The 9th Circuit Court of Appeals Holds that a Public School Must Reinstate a Religious Club that Required Leaders to Abide by a Statement of Faith
Posted on September 02, 2022
Important Takeaways: The 9th Circuit Court of Appeals held that a preliminary injunction to reinstate a religious group at a public school had to be granted. The group required leaders to abide by a Statement of Faith, including the belief that sexual relations should be limited to a marriage between a man and a woman. The school stopped recognizing them as a group saying the statement violated their non-discrimination policy. The 9th Circuit Court of Appeals held the school was not treating the religious group the same as other groups and therefore had to reinstate them as a recognized school group.
Facts: The Fellowship of Christian Athletes (FCA) requires students serving in leadership roles to abide by a Statement of Faith, including the belief that sexual relations should be limited within the context of a marriage between a man and a woman. The San Jose Unified School District (School District) revoked FCA’s status as an official club, claiming this religious pledge requirement violated the School District’s non-discrimination policy. The School District recognizes and supports student organizations through its Associated Student Body (ASB) program. Only recognized clubs get certain benefits like funds, yearbook inclusion, priority to on-campus meeting space, and a faculty advisor.
The club was recognized by the School District from the early 2000s with no issues until the club’s rules, including the Statement of Faith, were given to a teacher and he hung them on his whiteboard and expressed how he was saddened that a club was asking their members to affirm this statement. The teacher was concerned if these views belong on a public high school campus because there could be an implicit message that the school approves of those values. During a meeting of the school’s “Climate Committee,” the principal agreed that the Statement went against the core values of the School District. Two days later, FCA was stripped of its ASB approval. FCA continued to function as a non-recognized group the next school year but the teacher who originally took issue with the group asked if they could be removed altogether for possibly violating the School District’s sexual harassment policy. Other teachers also expressed their concerns that this group was recognized on campus. All of the FCA meetings that year were protested by School District students.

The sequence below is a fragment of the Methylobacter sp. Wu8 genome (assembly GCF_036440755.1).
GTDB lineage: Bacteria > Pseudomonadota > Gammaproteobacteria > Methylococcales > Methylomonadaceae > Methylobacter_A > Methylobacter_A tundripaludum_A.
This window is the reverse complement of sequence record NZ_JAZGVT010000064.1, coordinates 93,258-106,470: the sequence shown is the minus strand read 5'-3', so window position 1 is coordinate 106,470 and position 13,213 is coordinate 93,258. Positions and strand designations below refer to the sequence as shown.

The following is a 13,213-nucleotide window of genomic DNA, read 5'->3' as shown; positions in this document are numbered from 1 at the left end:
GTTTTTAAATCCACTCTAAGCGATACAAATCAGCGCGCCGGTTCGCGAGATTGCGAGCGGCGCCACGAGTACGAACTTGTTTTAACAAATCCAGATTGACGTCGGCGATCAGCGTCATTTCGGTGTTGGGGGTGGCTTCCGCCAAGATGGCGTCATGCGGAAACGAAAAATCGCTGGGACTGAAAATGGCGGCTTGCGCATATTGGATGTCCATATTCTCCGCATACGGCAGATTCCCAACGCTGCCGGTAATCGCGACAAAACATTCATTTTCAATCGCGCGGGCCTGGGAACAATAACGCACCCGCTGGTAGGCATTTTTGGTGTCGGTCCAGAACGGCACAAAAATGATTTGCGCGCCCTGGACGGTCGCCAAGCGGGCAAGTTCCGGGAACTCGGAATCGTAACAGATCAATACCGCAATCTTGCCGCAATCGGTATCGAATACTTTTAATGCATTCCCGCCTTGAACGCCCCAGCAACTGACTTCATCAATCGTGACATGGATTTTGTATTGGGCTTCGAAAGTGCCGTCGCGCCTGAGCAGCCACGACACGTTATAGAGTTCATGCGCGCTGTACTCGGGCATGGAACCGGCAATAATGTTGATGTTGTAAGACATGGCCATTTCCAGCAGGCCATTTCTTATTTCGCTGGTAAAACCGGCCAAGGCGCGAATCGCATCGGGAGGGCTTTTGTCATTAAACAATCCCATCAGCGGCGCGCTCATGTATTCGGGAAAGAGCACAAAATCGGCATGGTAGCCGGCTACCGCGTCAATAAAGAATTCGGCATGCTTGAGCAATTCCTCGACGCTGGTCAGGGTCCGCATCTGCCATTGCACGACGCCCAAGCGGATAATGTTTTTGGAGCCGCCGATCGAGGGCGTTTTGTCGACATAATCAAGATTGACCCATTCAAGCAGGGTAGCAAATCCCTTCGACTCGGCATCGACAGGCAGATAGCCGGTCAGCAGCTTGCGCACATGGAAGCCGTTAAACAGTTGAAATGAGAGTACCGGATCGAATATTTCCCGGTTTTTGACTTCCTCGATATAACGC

In 2020, the FCA student leaders and FCA National filed a lawsuit against the School District. The district court granted in part the School District’s motion to dismiss. FAC filed an amendment claiming the School District had violated their Equal Access to extracurricular school Clubs under the Equal Access Act, Free Exercise and Association under the First Amendment, and Equal Protection under the Fourteenth Amendment. FCA also filed a motion for a preliminary injunction asking to be reinstated as an ASB club which was denied by the district court. During this time, the School District wrote a new policy, the All-Comers Policy, requiring that clubs are prohibited from acts of discrimination. The district court determined this policy did not violate the Equal Access Act because it was content-neutral and did not preclude religious speech but only prohibited acts of discrimination.
The 9th Circuit reversed and held that the FCA was only trying to maintain the status quo when asking for injunctive relief to be reinstated, and therefore the district court erred in applying a heightened standard and denying the injunction. The 9th Circuit also held that under the First Amendment, the government must be neutral when it comes to religion so it cannot treat religious groups worse than comparable secular ones. The School District here did not do that as they allowed other clubs that limited membership based on gender identity or ethnicity, despite the School District’s policies prohibiting restricted membership. Any restrictions that are not neutral or generally applicable have to meet strict scrutiny, meaning the government must have a compelling state interest and the restrictions must be narrowly tailored to that interest, and that was also not met here. Since the school did not treat similar non-religious groups the same as FCA and therefore FCA would likely succeed on their Free Exercise claims and injunctive relief should have been granted and FCA reinstated.
What this means: All groups recognized by a School District must be treated the same, including being held to the same standards and regulations. Religious groups cannot be treated differently than non-religious groups.
What is the name of the case and where you can read it: Fellowship of Christian Athletes v. San Jose Unified Sch. Dist. Bd. Of Educ., 9th Circuit Court of Appeals, August 29, 2022. Read it here.
As you consider these and other issues, we recommend you speak with your school lawyer or contact Bea, Megan, Beth, and Kevin by email or at 406-542-1300 to discuss these issues.